The builder here may have owned a stone yard or at least had a mason in the family. It's common to see rusticated stone used around the foundation, even up to the bottom of the ground-floor windows. It's also not unusual to see porch columns built of rough-cut stone. Those details were used on a variety of Arts and Crafts-style houses in the 1920s and '30s.
Here the same stone shows up as a hefty surround at all windows and doors — even on the second floor! A parapet dormer is fully clad in limestone, with a keystone centered above a pair of windows. This keystone detail — plus pointed arches cut into and mounted under the box beams around the porch roof — and the combination of rough stonework with brick on the exterior are all hallmarks of the Tudor Revival style.
Apparently still not satisfied, the masons installed a porch rail made of square-cut limestone balusters with a cast-concrete cap that aligns with a belt course that runs under the ground-floor windows. There's another belt course under the second-floor windows. The craftsmen were certainly showing off their skills here, and the wealth of detail is amazing.
The same effort and skills carry over to the interior. The trim in the living and dining rooms is local red gum, the best Memphis had to offer. It's also impressive that it has never suffered the indignity of a paint job. It's just too beautiful to paint! There are no Tudor touches inside; it's more classic Midtown with some Craftsman detailing in the living-room fireplace, the staircase's sawn-board balustrade, and the paneled wainscot capped by a plate rail in the dining room. The interior-trim carpenter must have felt inspired by all that exterior masonry work, and it shows.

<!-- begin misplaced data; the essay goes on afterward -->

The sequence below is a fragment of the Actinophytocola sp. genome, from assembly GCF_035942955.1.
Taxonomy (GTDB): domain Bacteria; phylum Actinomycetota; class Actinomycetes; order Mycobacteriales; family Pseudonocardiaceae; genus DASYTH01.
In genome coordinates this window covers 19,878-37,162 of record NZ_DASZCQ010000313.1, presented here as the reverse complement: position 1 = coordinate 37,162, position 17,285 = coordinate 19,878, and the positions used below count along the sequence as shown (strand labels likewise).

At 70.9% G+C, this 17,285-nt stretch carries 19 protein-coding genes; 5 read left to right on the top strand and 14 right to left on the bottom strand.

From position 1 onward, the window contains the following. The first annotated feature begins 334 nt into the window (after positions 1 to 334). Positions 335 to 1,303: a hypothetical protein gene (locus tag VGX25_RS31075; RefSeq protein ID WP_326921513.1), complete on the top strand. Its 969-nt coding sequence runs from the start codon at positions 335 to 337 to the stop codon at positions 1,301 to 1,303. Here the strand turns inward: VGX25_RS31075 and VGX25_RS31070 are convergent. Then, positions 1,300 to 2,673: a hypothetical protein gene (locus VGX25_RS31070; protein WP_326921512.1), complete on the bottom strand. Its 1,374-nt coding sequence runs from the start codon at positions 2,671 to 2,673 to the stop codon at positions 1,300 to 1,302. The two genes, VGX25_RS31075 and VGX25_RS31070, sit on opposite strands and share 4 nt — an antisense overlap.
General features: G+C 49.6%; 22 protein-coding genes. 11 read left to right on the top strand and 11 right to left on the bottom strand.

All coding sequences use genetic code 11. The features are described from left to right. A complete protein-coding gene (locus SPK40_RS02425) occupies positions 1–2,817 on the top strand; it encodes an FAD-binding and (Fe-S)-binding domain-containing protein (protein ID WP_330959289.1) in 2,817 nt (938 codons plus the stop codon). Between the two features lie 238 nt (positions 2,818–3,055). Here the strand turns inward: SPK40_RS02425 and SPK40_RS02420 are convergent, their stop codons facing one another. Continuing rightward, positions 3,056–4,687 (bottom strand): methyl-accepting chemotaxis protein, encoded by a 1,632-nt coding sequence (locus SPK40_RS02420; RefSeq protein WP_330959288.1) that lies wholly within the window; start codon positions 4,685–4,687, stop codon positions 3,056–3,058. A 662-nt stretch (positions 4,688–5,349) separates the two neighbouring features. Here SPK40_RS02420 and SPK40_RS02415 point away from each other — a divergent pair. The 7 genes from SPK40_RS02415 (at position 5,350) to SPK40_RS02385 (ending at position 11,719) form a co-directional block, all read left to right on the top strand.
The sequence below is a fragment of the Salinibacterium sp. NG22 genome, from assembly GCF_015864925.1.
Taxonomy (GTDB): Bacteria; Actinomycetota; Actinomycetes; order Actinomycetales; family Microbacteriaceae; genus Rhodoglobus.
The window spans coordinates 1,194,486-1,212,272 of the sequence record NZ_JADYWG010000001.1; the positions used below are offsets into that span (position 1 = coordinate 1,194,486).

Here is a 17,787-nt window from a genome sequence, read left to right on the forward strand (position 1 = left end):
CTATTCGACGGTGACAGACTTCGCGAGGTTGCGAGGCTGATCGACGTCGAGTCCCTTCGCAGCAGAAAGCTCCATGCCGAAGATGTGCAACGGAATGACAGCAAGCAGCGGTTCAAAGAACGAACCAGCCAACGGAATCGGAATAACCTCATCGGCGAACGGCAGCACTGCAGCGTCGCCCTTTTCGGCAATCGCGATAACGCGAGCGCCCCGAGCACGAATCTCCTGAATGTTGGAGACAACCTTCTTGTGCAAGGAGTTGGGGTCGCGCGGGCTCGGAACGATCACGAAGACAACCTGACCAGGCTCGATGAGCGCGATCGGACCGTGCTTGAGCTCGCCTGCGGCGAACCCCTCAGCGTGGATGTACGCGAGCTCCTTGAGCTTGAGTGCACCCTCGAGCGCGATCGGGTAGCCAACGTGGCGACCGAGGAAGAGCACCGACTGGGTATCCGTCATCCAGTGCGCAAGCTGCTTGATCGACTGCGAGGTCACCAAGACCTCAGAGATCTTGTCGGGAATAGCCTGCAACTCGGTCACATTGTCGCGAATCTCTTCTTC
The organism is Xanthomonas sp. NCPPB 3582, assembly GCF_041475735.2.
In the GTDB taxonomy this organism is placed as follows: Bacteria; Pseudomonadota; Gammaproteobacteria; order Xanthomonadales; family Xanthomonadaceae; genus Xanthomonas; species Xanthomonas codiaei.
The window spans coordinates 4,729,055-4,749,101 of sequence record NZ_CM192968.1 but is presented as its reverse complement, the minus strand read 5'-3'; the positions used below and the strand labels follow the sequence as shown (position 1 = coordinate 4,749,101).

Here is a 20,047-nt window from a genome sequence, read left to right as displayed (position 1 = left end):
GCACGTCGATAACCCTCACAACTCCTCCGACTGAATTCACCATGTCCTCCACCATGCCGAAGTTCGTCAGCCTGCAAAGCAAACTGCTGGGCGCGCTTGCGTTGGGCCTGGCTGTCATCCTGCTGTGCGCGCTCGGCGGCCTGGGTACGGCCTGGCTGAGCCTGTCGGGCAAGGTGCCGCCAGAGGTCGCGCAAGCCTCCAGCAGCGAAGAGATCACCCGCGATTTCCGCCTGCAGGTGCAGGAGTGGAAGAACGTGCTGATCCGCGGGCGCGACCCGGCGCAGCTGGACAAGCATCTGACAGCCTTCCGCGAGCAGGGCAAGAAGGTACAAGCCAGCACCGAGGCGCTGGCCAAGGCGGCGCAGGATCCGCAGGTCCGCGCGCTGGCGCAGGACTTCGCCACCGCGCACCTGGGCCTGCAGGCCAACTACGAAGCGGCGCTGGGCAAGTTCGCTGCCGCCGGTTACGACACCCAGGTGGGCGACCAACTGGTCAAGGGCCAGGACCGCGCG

Better-than-average finishes were used in several areas. The narrow oak flooring that is common throughout Midtown almost never shows up in the kitchen, where more economical yellow pine was commonplace; here it is oak. It's also remarkable that little renovation has been done here. You certainly aren't paying for anyone else's mistakes. The kitchen is the exception. Its 1970s tile countertops and glossy oak cabinetry are dated. A total renovation would help both the appearance and the function of this kitchen.
Delicate stained-glass windows ornament the staircase landing and the ground-floor powder room. Upstairs are three bedrooms, the largest running full-width across the front of the house. A rear, glassed-in room, probably a sleeping porch, is a perfect home office or guest room.
The full bath upstairs deserves a mention for its extra-long soaking tub and separate shower lined with luxuriously tall slabs of white Italian marble and furnished with a surface-mounted shower valve and over-sized rainfall shower head.
This wonderfully intact foursquare is a marvel, even today.
Approximately 2,160 sq. ft.
3 bedrooms, 1-1/2 baths $164,000
Realtor: Revid, 725-7766
Agent: Lindsay Proctor, 438-6002